Global Health Asia-Pacific May 2022 May 2022 - Page 24

Heart News

Infant infections raise heart disease risk in adulthood
Prevention in infancy could minimise the risk of heart problems later in life

Researchers at the Murdoch Children Research Institute ( MCRI ) in Australia have identified a potential link between infections in early life and the development of cardiovascular disease in adulthood . In a study involving 555 infants , they observed that high rates of infections by 12 months of age were associated with inflammation and changes to metabolism ( the process of turning food into energy ) similar to those experienced by adults at risk of heart disease .

This suggests that repeated infections in infancy could increase the risk of heart disease , obesity , stroke , and type 2 diabetes , said Dr Toby Mansell , a researcher at MCRI and one of the authors , in a press release .
“ We found the risk of adult-onset cardiovascular disease could be accruing from early life ,” he said . “ We know babies are prone to infections . This causes inflammation , a key cardiometabolic risk factor , but the relationship between infection , inflammation , and metabolic profiles in early childhood had remained underexplored until this study .”
The new evidence could improve heart disease prevention provided that steps are taken to lower infection rates in infants . “ Targeted action could include promoting breastfeeding , ensuring timely vaccination , and supporting families so that they can keep children at home if they are unwell with an infection ,” MRCI Professor David Burgne , a study coauthor , said in the press release .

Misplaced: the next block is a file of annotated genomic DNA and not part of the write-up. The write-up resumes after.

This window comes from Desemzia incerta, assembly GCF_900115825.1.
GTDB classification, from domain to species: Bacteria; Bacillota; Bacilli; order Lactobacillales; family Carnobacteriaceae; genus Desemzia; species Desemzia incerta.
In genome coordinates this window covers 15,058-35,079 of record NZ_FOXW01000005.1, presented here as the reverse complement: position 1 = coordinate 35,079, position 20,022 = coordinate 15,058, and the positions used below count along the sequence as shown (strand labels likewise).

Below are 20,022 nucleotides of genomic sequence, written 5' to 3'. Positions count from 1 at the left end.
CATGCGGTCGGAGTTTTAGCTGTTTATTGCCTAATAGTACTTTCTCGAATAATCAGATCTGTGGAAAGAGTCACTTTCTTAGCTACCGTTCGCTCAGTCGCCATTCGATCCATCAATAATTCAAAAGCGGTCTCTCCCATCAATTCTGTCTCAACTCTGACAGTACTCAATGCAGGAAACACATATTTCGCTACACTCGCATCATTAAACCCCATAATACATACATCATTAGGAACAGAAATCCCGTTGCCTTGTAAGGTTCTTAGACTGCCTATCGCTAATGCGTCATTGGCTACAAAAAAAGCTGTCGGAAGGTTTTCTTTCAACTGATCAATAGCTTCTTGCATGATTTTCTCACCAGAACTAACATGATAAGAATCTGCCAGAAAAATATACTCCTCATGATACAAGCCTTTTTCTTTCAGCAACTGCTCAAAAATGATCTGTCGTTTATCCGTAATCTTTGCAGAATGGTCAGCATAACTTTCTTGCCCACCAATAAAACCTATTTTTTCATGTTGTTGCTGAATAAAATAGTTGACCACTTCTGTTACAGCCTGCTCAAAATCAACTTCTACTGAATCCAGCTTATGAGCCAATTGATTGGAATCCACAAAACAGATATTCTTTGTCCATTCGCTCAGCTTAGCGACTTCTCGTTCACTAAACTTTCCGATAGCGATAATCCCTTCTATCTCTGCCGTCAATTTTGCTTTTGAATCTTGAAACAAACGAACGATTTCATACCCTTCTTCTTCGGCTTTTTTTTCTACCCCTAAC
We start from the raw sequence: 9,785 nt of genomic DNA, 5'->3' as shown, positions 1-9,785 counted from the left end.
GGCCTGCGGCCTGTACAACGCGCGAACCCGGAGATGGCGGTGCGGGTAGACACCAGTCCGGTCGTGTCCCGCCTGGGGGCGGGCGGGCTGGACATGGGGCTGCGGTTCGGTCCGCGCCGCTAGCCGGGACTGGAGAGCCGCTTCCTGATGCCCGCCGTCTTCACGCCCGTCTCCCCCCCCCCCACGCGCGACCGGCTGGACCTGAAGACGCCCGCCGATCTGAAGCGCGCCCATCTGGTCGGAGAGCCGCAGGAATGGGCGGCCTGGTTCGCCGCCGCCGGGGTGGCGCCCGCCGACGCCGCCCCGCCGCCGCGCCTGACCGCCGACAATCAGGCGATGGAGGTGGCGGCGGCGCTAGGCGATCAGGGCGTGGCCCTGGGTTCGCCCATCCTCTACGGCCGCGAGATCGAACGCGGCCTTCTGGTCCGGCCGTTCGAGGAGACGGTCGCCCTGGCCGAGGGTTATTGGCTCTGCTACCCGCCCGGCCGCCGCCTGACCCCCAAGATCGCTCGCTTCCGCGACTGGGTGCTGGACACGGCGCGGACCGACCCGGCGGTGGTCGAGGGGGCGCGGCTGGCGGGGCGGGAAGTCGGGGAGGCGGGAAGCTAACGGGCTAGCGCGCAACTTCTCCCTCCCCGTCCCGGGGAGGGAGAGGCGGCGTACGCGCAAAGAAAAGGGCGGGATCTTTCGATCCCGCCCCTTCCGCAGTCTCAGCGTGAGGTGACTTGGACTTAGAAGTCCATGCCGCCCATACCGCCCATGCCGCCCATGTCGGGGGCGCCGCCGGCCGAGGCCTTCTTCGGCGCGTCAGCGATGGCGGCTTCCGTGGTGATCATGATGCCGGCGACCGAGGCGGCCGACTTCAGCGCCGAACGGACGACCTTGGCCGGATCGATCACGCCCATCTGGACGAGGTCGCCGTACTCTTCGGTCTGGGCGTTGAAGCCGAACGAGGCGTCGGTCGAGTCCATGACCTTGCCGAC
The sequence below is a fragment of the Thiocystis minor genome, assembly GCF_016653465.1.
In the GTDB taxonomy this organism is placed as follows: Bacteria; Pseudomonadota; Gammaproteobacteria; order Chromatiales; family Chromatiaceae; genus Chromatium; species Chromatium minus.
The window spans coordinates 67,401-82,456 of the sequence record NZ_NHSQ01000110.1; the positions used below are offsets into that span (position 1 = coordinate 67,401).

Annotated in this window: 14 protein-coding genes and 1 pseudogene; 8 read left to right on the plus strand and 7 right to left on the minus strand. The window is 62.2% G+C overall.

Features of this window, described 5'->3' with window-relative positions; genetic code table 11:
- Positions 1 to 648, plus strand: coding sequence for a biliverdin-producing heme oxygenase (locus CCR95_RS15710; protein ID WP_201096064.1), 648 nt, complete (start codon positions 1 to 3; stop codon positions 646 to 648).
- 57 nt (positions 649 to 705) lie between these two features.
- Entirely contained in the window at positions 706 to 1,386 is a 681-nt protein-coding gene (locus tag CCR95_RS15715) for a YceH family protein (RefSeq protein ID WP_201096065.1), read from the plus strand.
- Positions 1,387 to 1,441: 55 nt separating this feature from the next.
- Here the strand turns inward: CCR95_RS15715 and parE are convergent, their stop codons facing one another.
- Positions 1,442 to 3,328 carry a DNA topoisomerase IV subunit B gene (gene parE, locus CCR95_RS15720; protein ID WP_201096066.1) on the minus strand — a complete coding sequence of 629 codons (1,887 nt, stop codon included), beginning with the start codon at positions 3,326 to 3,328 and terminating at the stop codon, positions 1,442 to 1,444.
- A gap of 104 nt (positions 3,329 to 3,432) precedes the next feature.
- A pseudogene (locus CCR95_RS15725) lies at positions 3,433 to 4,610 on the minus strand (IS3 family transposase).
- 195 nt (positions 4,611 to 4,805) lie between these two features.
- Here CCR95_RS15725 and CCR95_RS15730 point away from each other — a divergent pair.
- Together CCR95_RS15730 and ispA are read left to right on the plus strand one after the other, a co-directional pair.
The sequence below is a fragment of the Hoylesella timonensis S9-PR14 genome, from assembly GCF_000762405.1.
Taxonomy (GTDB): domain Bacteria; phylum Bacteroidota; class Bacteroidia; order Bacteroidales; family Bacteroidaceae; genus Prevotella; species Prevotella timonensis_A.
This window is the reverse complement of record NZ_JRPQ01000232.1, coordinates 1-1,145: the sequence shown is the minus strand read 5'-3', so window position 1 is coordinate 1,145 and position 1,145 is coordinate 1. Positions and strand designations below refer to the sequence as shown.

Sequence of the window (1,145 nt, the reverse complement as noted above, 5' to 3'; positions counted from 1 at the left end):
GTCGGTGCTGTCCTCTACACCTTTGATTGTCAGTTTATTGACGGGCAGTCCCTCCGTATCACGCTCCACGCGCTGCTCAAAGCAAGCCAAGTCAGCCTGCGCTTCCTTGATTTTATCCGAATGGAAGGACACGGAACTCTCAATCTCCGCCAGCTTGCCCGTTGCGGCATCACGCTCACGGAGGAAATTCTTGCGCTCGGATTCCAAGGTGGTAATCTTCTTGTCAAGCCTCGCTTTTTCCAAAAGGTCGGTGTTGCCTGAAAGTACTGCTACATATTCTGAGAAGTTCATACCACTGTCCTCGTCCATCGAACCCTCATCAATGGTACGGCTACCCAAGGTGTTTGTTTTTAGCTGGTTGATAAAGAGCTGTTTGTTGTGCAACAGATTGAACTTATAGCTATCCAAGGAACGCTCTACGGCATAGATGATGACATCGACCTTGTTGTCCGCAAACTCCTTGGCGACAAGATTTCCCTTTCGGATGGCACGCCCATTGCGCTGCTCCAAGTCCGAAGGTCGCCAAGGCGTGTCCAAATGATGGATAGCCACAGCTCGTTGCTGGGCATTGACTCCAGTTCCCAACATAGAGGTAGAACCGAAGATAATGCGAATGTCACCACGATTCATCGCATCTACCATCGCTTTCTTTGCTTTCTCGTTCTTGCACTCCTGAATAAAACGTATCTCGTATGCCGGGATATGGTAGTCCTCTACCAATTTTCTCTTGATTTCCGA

Cardiovascular problems are the most common cause of death worldwide , with ischaemic heart disease responsible for 16 percent of total deaths , or almost nine million , in 2019 , according to the World Health Organization .
Smart watches can remotely detect a weak heart pump
An artificial intelligence algorithm led doctors to make the diagnosis


emote electrocardiogram ( ECG ) monitoring done through smart watches and interpreted by an artificial intelligence algorithm has allowed researchers at the Mayo Clinic in the US to single out patients with a weak heart muscle or “ pump ”, a condition where the heart doesn ’ t pump blood as well as it should .
Hundreds of patients from 46 US states and 11 countries transmitted their ECG results to researchers over the course of six months through an application that was used more than once by 92 percent of them , a high participation suggesting that the practice could be scalable .
A weak heart pump affects two to three percent of the global population and up to nine percent of those over 60 , but the condition may be asymptomatic or lead to shortness of breath , leg swelling , or racing heart beats , said Dr Paul Friedman , chair of the department of cardiovascular medicine at the Mayo Clinic , in a press release .
“ What is important is that once we know a weak heart pump is present , there are many lifesaving and symptom-preventing treatments available . It is absolutely remarkable that AI transforms a consumer watch ECG signal into a detector of this condition , which would normally require an expensive , sophisticated imaging test , such as an echocardiogram , CT scan , or MRI ,” he said .
The hope is that this approach will make diagnosing a weak heart pump easier by reducing the need to visit a hospital or clinic to get tested .
22 MAY 2022 GlobalHealthAsiaPacific . com